Woman of a certain class walking with a cane in her hand, dressed in a taffeta Caraco trimmed with Poufs. (1778)
The Caraco is only the robe à la Française or open gown with the bottom removed, leaving the bodice or upper part: that convenience gives it the greatest credit; but despite the efforts of its protectors, who have tried to bring it out in public and make it negligée dress, it is forced to remain in the class of undress.
Since it was created, the Caraco has sustained diverse changes, or rather, various types of caracos have been introduced, of which we have an opportunity to give descriptions.
The one shown in the plate is a caraco à la Française, seen from behind; the back pleats, or the back itself, are the same as on the robes à la Françaises. This garment was at first only trimmed on the front and around the throat, but little by little the trim was extended around the hem. The first caracos were worn very long; this old form was lost several years ago, and they should end at the opening of the pocket slits in the petticoat. After the sleeves were ended with pinked manchettes, they were put in sabot cuffs with little bonshommes, and this is their current form.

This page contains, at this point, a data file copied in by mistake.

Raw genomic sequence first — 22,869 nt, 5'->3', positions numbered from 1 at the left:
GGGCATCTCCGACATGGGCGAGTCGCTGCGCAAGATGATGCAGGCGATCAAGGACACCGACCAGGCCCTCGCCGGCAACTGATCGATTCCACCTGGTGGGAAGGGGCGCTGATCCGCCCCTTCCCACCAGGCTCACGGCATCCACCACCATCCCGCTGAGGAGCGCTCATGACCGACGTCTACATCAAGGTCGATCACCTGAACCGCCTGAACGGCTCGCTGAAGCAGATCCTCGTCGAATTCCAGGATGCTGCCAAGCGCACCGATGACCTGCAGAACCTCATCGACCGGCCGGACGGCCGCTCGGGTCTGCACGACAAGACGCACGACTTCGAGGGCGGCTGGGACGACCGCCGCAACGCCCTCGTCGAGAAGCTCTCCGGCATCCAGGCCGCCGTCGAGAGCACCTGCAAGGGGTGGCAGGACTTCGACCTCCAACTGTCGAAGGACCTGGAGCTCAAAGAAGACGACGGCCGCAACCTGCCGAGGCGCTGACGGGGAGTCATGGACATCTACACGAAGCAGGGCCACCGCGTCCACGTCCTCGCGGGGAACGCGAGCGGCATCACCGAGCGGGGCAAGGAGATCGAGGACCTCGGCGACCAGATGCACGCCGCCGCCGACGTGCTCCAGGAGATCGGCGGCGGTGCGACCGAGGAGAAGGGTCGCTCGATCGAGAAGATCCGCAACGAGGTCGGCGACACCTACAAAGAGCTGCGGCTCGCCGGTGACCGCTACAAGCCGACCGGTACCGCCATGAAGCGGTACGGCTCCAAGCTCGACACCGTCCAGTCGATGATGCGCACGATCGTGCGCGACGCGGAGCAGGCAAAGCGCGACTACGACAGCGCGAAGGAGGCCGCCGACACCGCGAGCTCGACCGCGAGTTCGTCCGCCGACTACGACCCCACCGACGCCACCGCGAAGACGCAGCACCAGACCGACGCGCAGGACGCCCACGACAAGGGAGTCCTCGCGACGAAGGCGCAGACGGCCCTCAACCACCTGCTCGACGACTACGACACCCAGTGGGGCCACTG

The Plate shows a woman of a certain class, in a taffeta caraco with pockets, trimmed with ruched gauze in poufs; the top of the volante is headed with a band like the trim of the caraco.
"Gathered kerchief" cap with narrow, hanging lappets, on top of four curls; the braided chignon held up with a bow in the back.
Ebony cane, very tall, with an ivory head, with a ribbon in a bow for the strap; little dog under her arm, having a pink ribbon holding up a tuft of hair, following the costume shown here.